Fifteen years ago almost all primary care physicians (PCPs) were paid fee-for-service. Now, many physicians receive other payments as well, including capitation payments, incentives and bonuses and funding for other health professionals. It is challenging to track these changes in primary care payment and understand how they relate to individual patients.
Objectives and Approach
The objectives of this study were to assess changes in PCP payments from 2002/03 to 2011/12 and examine differences in per capita investment by urban-rural status, recent arrival (proxy for immigrant status) and income quintile. This required a three-step approach: assigning payments to physicians, assigning patients to physicians and then apportioning the payments by patient. Payments were apportioned based on the type of payment and how the data were captured. For example, capitation payments were paid monthly, but without any detail as to which patients they were for, so all capitation payments were summed and apportioned among all rostered patients.
All PCPs for whom we had payment data and to whom patients could be assigned were included. Three types of physician-patient 'relationships' were identified: the patient was on the physician's formal roster; the patient was 'virtually' rostered to the physician who provided the plurality of their care; or the patient was part of the physician's overall panel, which includes all patients seen during the year, rostered and not. The type of relationship determined which payment were allocated to each patient. When the \$3.5B in payments were apportioned and different populations compared, we found inequities in new primary care investment by income, immigrant status and rurality. For example, we found a disproportionate investment in interdisciplinary teams for non-immigrant Ontarians living in more well-off suburban areas.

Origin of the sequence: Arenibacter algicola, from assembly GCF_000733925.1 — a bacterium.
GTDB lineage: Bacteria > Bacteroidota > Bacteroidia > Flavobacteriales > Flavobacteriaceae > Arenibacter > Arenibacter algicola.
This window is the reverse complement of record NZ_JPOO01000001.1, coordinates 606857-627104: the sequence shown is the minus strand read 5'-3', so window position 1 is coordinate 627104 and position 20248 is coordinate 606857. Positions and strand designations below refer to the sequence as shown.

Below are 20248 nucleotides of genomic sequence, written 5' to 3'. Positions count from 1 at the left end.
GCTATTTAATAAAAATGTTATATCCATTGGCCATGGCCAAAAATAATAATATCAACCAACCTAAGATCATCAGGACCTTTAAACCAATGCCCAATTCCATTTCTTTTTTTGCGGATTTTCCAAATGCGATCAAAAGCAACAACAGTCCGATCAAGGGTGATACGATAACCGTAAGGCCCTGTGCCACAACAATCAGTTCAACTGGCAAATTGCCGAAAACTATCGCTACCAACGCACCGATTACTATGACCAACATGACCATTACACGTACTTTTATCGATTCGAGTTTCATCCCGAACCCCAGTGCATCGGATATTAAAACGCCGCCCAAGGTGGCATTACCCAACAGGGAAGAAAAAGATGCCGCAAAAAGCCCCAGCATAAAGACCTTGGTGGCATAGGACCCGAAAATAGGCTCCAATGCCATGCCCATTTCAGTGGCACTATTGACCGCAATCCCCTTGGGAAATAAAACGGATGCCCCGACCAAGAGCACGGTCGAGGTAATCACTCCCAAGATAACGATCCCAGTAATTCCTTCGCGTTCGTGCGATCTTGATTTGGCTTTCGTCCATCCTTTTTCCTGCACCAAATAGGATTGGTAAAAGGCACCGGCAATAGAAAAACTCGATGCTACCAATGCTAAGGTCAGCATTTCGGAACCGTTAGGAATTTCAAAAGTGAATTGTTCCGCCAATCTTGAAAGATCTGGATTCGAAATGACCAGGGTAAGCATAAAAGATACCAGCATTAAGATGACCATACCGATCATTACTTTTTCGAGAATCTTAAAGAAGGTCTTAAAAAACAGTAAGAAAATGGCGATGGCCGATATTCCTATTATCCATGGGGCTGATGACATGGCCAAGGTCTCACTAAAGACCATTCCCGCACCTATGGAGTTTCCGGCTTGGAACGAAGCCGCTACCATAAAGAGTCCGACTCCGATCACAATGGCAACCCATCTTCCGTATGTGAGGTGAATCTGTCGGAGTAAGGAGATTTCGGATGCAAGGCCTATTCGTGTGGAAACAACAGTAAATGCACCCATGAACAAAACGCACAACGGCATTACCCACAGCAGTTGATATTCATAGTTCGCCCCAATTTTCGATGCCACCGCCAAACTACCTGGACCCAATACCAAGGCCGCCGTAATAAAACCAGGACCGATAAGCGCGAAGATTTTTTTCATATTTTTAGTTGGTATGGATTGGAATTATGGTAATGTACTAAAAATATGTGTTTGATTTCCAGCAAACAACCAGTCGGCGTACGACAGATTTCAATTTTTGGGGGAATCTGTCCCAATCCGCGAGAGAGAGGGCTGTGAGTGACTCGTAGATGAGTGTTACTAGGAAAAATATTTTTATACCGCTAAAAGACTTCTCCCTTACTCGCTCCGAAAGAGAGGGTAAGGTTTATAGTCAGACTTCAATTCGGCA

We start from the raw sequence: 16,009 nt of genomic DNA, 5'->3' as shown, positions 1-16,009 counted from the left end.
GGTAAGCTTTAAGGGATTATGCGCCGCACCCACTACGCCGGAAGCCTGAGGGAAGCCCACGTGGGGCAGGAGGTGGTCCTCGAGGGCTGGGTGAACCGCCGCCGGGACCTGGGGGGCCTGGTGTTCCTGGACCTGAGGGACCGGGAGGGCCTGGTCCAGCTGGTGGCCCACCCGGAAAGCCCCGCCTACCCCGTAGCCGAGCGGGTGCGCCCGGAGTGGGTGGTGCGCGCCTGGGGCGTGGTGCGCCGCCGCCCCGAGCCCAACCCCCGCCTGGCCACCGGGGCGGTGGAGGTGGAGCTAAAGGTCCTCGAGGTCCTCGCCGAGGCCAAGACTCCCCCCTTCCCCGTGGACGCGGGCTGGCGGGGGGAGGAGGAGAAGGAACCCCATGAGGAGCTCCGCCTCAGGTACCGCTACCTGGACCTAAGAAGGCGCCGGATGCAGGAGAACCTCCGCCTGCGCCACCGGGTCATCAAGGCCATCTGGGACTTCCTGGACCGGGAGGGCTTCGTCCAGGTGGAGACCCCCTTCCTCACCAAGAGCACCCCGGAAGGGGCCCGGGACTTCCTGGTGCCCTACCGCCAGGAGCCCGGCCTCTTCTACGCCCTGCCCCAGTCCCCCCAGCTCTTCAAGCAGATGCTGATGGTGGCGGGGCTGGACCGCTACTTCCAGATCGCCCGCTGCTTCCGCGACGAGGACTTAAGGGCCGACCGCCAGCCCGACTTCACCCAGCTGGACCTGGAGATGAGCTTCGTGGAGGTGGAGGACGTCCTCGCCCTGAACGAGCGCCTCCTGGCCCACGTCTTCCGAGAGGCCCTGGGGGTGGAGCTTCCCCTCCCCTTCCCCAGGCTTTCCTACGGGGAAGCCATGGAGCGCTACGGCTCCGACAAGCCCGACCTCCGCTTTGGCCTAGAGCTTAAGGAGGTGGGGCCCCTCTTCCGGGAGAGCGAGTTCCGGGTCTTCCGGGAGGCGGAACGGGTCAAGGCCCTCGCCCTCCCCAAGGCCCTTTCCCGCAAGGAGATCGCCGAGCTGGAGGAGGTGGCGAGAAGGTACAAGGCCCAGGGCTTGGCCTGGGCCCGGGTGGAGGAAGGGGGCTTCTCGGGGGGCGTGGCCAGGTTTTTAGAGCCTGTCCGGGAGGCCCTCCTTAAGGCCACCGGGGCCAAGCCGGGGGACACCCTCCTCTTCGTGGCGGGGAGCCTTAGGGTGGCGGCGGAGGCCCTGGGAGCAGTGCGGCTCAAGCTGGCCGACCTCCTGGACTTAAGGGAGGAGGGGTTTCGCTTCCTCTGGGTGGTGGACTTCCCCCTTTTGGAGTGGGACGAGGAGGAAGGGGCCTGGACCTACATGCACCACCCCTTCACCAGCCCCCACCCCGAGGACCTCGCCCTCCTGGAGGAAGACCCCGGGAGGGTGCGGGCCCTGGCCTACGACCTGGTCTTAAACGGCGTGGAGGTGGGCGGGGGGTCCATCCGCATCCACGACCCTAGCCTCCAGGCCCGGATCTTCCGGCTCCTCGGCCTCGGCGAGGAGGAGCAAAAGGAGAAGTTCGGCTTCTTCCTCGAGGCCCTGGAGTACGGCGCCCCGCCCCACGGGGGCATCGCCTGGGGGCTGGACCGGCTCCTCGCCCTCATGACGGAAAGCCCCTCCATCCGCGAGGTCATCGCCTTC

Estimating per capita primary care investment is a challenging but worthwhile undertaking. The results of this study suggest that the Government of Ontario should facilitate increased participation in new primary care models by immigrants and people living in major urban centres.